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The new Confucian

By Shen Wendi | China Daily | Updated: 2018-09-03 07:00
Roger T. Ames, vice-president of the International Confucian Association, speaks at the launch event of his English translations of Chinese philosophical classics at the Beijing International Book Fair on Aug 23. [Photo provided to China Daily]

Canadian scholar Roger T. Ames is pushing for Chinese culture to play a global role.

Having cultivated the field of Chinese-Western comparative philosophy studies for over thirty years, Roger T. Ames is already one of its big names. In academic circles, his translations of Chinese philosophical theory are widely regarded as valuable reference materials and accepted as standard texts. Yet, he insists on referring to his contributions as just "a little bit of work that I've done".

The Canadian scholar with the Berggruen Institute is also the vice president of the International Confucian Association and a professor of philosophy at Peking University. He divides his time between Canadian and Chinese universities and academic conferences and has trained over 40 PhD students.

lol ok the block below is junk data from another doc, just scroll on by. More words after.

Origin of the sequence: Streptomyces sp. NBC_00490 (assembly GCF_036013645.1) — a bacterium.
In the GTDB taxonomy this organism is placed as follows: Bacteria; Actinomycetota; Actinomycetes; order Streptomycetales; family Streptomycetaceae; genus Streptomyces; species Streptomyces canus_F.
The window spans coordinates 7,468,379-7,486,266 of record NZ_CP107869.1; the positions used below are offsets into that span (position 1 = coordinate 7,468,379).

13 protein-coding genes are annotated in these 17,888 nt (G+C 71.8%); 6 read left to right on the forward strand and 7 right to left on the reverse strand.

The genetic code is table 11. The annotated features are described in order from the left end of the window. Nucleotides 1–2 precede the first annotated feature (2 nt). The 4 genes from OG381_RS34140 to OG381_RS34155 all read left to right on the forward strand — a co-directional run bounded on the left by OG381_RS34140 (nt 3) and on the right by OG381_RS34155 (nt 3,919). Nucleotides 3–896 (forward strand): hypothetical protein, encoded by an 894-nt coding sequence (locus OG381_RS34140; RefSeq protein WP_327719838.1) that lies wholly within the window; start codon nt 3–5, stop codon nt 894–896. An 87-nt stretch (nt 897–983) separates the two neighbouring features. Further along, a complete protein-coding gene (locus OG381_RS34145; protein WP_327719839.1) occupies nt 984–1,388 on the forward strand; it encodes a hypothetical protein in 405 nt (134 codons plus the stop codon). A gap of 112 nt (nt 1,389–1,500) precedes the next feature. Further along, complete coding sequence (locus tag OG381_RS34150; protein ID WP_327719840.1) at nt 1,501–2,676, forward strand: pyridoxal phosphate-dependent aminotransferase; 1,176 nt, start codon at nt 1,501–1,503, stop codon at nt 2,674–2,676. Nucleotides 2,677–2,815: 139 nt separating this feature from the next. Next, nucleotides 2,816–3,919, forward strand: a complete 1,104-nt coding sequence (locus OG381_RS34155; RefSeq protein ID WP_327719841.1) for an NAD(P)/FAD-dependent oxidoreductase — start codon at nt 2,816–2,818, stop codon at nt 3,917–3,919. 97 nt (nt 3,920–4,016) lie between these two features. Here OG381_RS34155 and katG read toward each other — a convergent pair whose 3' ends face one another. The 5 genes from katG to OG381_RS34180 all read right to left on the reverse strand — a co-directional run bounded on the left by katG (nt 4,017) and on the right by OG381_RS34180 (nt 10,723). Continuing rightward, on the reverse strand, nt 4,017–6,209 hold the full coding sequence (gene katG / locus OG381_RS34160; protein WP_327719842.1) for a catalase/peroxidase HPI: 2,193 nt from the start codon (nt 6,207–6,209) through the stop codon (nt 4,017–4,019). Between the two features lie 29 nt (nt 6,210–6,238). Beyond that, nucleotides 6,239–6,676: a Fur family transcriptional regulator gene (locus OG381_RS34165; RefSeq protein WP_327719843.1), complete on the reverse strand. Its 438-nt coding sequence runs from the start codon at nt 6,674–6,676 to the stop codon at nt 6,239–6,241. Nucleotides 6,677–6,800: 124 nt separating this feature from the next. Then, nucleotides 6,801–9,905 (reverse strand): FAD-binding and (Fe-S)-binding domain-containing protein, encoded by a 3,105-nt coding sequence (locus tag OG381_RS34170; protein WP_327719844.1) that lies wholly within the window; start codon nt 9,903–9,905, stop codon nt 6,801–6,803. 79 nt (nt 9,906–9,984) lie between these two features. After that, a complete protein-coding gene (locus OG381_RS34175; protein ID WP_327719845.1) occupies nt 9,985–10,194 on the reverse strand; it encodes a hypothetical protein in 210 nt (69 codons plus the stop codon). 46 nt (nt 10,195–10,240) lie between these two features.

Now, his years of effort in translating Chinese philosophical classics are to be brought to the world through a series of books produced by the Chinese Translation & Publishing House, including eight of the most important Chinese works like Analects of Confucius and Dao De Jing.

"The publisher made a forward-looking decision by choosing the right time and the right person," said Niu Xiping, general secretary of International Confucian Association at the launch event. "It is imperative to construct a way of interpreting our own culture. In this sense, Ames has a incomparable advantage."

The bilingual series is expected to be published by the end of the year.

"My main role is to initiate intelligent conversations.

"Philosophy guides people's behavior. The world is unprecedentedly shattering under the ideology of individualism. The international community is crying out for win-win thought patterns. In this regard, Chinese philosophy has so much to offer; yet it has been neglected and misinterpreted for centuries for political and economic reasons.

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